Conditions and DataSet

class Model

When model is associated with the database, you can specify a default table either explicitly or through a $table property inside a model:

$m = new Model_User($db, 'user');
$m->load(1);
echo $m['gender'];   // "M"

Following this line, you can load ANY record from the table. It’s possible to narrow down set of “loadable” records by introducing a condition:

$m = new Model_User($db, 'user');
$m->addCondition('gender','F');
$m->load(1);    // exception, user with ID=1 is M

Conditions serve important role and must be used to intelligently restrict logically accessible data for a model before you attempt the loading.

Basic Usage

Model::addCondition($field, $operator = null, $value = null)

There are many ways to execute addCondition. The most basic one that will be supported by all the drivers consists of 2 arguments or if operator is ‘=’:

$m->addCondition('gender', 'F');         // or
$m->addCondition('gender', '=', 'F');

Once you add a condition, you can’t get rid of it, so if you want to preserve the state of your model, you need to use clone:

$m = new Model_User($db, 'user');
$girls = (clone $m)->addCondition('gender','F');

$m->load(1);        // success
$girls->load(1);    // exception

Operations

Most database drivers will support the following additional operations:

>, <, >=, <=, !=, in, not in

The operation must be specified as second argument:

$m = new Model_User($db, 'user');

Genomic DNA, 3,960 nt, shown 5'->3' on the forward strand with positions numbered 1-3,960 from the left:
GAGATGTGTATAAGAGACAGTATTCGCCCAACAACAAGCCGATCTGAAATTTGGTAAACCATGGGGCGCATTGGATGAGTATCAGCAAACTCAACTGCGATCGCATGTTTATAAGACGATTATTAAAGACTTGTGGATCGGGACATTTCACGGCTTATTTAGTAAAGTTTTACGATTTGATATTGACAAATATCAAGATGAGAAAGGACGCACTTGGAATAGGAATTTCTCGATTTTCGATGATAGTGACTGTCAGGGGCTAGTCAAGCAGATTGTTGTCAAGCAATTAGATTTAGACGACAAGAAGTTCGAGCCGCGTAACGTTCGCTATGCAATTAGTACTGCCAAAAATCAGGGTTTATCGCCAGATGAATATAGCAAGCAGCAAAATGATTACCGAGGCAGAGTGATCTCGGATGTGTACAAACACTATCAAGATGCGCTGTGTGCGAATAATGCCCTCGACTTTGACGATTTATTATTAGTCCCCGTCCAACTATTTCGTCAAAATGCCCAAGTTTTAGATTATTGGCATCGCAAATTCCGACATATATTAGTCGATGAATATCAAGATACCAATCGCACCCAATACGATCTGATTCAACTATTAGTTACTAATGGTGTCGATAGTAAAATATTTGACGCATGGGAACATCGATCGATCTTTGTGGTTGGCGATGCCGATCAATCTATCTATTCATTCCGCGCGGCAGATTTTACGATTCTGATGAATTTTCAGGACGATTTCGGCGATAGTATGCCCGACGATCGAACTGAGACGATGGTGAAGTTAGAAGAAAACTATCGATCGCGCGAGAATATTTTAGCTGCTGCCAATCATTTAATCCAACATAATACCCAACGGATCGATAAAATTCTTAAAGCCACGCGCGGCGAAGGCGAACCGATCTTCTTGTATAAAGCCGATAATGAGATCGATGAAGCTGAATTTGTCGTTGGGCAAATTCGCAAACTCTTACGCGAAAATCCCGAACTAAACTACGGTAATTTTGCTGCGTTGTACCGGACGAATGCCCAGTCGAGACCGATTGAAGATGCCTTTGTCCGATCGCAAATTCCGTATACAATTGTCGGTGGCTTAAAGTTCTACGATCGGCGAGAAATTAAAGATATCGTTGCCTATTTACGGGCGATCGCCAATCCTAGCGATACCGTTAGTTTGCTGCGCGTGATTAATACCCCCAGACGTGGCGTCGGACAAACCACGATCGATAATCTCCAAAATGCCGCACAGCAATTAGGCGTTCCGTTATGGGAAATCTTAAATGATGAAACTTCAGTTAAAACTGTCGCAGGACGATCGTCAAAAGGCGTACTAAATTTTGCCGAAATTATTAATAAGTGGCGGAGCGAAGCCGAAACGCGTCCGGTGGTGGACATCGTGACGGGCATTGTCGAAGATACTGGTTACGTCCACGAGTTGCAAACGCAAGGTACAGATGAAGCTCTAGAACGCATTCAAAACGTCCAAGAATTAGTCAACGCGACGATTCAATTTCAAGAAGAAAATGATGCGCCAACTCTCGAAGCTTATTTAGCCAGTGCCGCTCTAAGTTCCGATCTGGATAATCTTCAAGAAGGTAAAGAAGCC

$girls = (clone $m)->addCondition('gender', 'F');
$not_girls = (clone $m)->addCondition('gender', '!=', 'F');

When you use ‘in’ or ‘not in’ you should pass value as array:

$m = new Model_User($db, 'user');
$girls_or_boys = (clone $m)->addCondition('gender', 'in', ['F', 'M']);

Multiple Conditions

You can set multiple conditions on the same field even if they are contradicting:

$m = new Model_User($db, 'user');
$noone = (clone $m)
    ->addCondition('gender', 'F')
    ->addCondition('gender', 'M');

Normally, however, you would use a different fields:

$m = new Model_User($db, 'user');
$girl_sue = (clone $m)
    ->addCondition('gender', 'F')
    ->addCondition('name', 'Sue');

You can have as many conditions as you like.

Adding OR Conditions

In Agile Data all conditions are additive. This is done for security - no matter what condition you are adding, it will not allow you to circumvent previously added condition.

You can, however, add condition that contains multiple clauses joined with OR operator:

$m->addCondition([
    ['name', 'John'],
    ['surname', 'Smith']
]);

This will add condition that will match against records with either name=John OR surname=Smith. If you are building multiple conditions against the same field, you can use this format:

$m->addCondition('name', ['John', 'Joe']);

For all other cases you can implement them with Model::expr:

$m->addCondition($m->expr("(day([birth_date]) = day([registration_date]) or day([birth_date]) = [])", 10));